The AGU Chapman Conference on water vapour and its role in climate has come to a close, and I have headed back to not so sunny London. In addition to getting scientists out of the lab, the meeting afforded great opportunities for normally independent communities to interact. Pupu platters and Longboard Ales led to a very interesting discussion about the meaning of terms such as mean global precipitation and temperature rise. Are statistics such as these preventing scientists from meaningfully communicating results about climate change? This of course comes back to old faithful argument “if the Earth is getting warmer, why did it snow last week?” Definitely something to think about when preparing press releases or giving interviews.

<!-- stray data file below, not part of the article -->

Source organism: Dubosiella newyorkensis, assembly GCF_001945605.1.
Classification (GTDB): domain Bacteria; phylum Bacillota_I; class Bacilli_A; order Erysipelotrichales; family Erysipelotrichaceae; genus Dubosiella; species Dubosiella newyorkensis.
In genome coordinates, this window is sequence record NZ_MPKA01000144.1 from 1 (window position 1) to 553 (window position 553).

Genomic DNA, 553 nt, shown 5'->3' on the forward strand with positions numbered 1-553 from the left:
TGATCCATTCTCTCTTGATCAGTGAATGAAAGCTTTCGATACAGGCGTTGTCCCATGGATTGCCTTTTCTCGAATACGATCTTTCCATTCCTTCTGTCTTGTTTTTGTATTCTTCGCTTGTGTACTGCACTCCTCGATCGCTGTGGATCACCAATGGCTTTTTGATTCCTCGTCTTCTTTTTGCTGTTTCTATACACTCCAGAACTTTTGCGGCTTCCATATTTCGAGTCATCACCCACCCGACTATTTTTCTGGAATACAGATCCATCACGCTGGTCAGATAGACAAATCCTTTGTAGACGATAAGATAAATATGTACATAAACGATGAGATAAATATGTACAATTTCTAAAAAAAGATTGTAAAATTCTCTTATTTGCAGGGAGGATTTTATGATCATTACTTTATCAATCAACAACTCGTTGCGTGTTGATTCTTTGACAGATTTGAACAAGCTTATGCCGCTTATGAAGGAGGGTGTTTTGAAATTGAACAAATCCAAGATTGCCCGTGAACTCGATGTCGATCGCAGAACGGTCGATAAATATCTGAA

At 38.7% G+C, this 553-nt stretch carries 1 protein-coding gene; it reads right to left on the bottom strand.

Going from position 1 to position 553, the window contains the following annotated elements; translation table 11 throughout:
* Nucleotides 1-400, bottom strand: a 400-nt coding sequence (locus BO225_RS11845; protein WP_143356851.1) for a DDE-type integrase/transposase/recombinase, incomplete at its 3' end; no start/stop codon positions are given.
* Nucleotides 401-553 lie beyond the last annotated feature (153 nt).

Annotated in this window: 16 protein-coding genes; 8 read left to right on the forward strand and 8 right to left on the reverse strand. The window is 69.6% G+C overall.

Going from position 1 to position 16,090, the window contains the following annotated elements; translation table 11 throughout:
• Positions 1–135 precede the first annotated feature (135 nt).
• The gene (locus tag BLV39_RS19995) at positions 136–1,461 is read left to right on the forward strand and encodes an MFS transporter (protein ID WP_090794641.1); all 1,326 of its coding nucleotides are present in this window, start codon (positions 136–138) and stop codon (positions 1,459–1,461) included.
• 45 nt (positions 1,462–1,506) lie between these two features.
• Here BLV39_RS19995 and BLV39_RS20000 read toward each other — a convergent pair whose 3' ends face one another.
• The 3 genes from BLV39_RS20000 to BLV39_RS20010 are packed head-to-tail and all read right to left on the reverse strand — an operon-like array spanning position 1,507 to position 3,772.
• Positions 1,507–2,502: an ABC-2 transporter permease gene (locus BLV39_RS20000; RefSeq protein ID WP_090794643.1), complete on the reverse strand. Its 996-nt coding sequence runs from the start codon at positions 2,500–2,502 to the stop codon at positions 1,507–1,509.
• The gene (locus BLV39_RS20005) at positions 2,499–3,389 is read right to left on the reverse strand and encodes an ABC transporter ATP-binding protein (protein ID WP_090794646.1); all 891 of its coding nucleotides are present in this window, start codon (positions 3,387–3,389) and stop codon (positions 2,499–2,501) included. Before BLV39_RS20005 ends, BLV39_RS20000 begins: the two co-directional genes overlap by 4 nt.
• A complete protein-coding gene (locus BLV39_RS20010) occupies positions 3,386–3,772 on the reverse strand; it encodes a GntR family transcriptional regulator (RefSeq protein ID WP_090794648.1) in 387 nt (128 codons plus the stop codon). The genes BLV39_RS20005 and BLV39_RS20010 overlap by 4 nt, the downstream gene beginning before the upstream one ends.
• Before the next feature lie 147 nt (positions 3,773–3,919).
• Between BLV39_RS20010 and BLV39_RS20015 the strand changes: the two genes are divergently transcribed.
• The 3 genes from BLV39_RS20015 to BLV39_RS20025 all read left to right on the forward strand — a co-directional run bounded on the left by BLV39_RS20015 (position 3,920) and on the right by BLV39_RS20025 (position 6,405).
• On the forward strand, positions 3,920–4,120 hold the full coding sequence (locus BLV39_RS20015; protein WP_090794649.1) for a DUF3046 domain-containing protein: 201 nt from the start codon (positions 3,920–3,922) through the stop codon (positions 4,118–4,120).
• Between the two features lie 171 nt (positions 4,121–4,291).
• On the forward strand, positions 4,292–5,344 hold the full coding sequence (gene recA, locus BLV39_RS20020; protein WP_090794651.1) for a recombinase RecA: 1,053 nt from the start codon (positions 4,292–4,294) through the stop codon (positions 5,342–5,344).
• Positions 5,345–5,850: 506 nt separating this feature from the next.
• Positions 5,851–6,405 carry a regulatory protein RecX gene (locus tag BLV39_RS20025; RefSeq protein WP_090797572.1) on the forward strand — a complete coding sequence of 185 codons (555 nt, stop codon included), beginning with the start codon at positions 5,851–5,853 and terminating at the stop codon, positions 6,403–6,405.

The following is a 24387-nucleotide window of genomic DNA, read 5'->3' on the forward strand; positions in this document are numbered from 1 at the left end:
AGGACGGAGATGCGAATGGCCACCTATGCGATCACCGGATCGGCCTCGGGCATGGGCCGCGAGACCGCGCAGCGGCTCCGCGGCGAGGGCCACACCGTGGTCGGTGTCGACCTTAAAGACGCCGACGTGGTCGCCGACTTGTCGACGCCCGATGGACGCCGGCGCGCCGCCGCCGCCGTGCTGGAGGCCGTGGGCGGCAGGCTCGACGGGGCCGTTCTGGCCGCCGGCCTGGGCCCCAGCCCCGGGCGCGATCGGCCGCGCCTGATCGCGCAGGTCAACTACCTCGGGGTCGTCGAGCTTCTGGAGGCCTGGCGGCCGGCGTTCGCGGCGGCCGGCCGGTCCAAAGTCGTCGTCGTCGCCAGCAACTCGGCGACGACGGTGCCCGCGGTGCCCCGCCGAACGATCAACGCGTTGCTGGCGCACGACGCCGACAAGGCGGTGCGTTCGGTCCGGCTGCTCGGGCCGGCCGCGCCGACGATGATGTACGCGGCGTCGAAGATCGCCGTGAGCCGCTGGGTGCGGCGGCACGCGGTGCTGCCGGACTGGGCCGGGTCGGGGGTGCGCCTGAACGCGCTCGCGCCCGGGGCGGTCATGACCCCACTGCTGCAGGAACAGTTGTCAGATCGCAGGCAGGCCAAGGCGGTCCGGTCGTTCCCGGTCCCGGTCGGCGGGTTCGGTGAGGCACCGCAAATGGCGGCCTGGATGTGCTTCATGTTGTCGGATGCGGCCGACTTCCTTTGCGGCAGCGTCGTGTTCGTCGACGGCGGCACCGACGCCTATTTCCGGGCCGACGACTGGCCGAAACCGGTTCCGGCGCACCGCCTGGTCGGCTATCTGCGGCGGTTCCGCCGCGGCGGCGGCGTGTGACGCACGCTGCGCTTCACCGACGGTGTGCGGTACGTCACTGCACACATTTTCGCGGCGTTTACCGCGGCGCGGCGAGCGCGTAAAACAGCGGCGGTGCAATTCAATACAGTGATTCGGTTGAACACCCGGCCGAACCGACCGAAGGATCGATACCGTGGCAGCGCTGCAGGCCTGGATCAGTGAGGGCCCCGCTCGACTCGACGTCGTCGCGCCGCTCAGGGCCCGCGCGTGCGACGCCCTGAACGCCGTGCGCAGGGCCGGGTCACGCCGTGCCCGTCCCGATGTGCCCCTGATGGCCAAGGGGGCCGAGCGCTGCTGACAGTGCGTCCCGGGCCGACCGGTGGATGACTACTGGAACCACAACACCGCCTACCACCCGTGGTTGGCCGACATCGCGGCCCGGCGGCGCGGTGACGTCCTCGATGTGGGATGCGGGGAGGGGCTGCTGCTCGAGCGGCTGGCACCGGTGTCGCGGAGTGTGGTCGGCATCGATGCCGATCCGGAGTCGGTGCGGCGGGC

On a more formal conference note, Kate Willett of the Met Office Hadley Centre gave a great presentation on the effects that rising heat stress could have on human health. She found that the number of days that exceed the heat and humidity thresholds established by the US Army have increased over most of the globe. If the projections of the IPCC AR4 models are correct, this trend is likely to continue, posing health hazards for outdoor athletes and labourers, as well as active duty soldiers.
While I am a bit sorry to see the meeting end, I for one am looking forward to the results of some ongoing work that are expected to be presented at the Fall AGU meeting in San Francisco. See you there!